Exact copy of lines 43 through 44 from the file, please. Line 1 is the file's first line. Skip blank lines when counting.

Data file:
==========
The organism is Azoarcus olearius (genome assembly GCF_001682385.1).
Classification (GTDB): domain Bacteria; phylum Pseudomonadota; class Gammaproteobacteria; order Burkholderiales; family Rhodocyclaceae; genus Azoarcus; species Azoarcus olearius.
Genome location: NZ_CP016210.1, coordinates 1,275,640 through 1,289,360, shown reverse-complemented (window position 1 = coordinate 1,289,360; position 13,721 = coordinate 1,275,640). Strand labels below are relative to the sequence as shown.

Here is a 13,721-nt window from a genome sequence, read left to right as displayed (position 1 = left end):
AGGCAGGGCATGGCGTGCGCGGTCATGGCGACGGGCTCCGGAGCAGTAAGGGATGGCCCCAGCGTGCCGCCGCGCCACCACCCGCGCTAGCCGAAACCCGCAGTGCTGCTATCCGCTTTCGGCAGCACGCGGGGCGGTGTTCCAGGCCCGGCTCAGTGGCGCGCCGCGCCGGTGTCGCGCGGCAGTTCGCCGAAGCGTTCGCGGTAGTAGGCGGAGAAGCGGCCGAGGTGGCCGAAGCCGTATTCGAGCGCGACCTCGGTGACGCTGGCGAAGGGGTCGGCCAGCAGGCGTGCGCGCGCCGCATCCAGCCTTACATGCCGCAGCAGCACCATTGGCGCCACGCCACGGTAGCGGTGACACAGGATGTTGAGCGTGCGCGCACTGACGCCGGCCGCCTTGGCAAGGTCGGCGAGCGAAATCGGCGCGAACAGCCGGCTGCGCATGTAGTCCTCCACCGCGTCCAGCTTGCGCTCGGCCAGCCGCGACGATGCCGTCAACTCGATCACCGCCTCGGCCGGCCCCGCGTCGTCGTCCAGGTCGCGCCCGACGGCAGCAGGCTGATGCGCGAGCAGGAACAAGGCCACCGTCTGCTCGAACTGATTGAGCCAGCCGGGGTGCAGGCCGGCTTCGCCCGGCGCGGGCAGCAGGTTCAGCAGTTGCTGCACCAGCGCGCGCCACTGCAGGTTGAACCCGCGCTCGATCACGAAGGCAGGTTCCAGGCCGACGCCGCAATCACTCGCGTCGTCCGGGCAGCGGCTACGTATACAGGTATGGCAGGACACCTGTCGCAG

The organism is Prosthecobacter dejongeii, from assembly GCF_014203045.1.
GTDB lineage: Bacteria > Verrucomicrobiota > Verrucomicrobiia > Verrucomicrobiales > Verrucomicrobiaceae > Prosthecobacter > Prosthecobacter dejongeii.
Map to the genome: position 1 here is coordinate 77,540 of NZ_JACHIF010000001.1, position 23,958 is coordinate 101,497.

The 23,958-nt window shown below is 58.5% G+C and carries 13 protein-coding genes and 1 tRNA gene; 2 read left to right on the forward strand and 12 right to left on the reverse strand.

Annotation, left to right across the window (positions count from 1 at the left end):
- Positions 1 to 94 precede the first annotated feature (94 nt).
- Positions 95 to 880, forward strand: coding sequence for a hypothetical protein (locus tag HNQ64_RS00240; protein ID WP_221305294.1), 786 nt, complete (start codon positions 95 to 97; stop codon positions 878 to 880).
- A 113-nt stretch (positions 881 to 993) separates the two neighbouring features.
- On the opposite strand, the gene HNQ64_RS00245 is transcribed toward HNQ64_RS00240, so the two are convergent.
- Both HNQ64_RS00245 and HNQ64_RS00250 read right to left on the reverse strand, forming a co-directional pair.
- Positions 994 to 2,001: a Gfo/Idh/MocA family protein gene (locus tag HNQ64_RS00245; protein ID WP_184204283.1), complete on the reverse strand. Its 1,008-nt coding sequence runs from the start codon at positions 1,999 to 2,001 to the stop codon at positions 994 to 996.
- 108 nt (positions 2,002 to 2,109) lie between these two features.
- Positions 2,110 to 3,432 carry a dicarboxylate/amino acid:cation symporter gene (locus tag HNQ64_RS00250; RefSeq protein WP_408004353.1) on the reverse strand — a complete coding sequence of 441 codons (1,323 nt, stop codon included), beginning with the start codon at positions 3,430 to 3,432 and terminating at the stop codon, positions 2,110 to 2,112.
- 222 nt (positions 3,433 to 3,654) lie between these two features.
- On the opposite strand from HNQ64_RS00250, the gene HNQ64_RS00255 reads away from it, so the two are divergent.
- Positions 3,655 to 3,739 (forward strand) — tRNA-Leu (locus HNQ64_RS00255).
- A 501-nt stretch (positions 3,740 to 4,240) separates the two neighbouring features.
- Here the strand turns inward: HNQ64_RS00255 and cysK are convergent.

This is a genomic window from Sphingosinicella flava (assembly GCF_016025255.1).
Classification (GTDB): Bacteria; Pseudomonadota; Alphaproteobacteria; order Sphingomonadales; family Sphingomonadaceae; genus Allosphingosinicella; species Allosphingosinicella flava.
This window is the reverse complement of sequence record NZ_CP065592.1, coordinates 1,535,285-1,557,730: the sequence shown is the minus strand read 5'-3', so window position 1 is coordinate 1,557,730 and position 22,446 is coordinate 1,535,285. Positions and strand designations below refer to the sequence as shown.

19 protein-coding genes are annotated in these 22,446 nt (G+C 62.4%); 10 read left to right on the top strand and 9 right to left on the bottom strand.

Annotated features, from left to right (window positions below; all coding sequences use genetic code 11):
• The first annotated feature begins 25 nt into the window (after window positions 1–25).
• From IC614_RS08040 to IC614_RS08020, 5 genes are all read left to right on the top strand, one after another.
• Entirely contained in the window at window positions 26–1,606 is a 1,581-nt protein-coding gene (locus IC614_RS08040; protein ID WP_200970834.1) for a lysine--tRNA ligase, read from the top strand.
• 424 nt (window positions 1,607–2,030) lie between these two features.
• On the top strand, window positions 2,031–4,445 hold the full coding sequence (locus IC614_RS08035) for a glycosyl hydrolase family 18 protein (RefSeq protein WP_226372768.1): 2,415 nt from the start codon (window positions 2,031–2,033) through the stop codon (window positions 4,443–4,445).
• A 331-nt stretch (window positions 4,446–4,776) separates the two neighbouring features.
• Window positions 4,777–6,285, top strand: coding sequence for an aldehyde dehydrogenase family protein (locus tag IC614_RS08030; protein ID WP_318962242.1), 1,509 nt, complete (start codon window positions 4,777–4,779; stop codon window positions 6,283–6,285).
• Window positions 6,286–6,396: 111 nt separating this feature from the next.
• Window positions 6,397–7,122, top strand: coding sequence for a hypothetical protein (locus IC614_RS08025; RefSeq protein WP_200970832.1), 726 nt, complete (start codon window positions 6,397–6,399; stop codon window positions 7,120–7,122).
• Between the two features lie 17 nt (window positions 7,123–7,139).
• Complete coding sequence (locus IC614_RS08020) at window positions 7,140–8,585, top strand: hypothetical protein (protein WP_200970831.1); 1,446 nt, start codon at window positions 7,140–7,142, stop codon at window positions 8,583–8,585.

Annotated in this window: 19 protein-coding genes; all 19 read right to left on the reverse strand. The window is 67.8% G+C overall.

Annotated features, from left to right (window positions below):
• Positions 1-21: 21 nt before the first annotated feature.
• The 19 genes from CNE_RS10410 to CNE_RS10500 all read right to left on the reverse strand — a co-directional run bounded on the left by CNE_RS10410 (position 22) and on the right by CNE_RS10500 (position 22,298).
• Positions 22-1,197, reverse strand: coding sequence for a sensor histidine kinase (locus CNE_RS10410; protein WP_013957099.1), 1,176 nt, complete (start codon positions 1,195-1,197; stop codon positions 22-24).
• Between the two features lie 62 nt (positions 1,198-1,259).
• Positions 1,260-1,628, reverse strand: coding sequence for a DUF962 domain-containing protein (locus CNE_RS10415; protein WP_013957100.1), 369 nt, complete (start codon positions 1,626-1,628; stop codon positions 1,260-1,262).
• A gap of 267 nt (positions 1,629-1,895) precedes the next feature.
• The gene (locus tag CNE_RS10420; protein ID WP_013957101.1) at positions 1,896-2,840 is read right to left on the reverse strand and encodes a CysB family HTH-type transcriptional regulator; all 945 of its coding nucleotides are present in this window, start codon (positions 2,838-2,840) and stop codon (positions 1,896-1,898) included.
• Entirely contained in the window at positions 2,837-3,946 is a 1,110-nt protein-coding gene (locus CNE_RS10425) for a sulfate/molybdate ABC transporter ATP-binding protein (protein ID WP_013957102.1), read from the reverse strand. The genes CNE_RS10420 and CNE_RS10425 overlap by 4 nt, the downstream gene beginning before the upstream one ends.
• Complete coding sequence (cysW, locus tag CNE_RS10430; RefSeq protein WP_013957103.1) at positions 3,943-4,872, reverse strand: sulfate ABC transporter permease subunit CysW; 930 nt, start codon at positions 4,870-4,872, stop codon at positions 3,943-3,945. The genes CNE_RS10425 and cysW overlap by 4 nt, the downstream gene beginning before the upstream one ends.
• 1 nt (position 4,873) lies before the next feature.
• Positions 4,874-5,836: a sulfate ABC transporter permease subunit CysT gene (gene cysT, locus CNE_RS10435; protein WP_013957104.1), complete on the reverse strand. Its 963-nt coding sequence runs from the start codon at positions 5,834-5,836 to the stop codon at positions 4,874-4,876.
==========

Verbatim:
• The 19 genes from CNE_RS10410 to CNE_RS10500 all read right to left on the reverse strand — a co-directional run bounded on the left by CNE_RS10410 (position 22) and on the right by CNE_RS10500 (position 22,298).
• Positions 22-1,197, reverse strand: coding sequence for a sensor histidine kinase (locus CNE_RS10410; protein WP_013957099.1), 1,176 nt, complete (start codon positions 1,195-1,197; stop codon positions 22-24).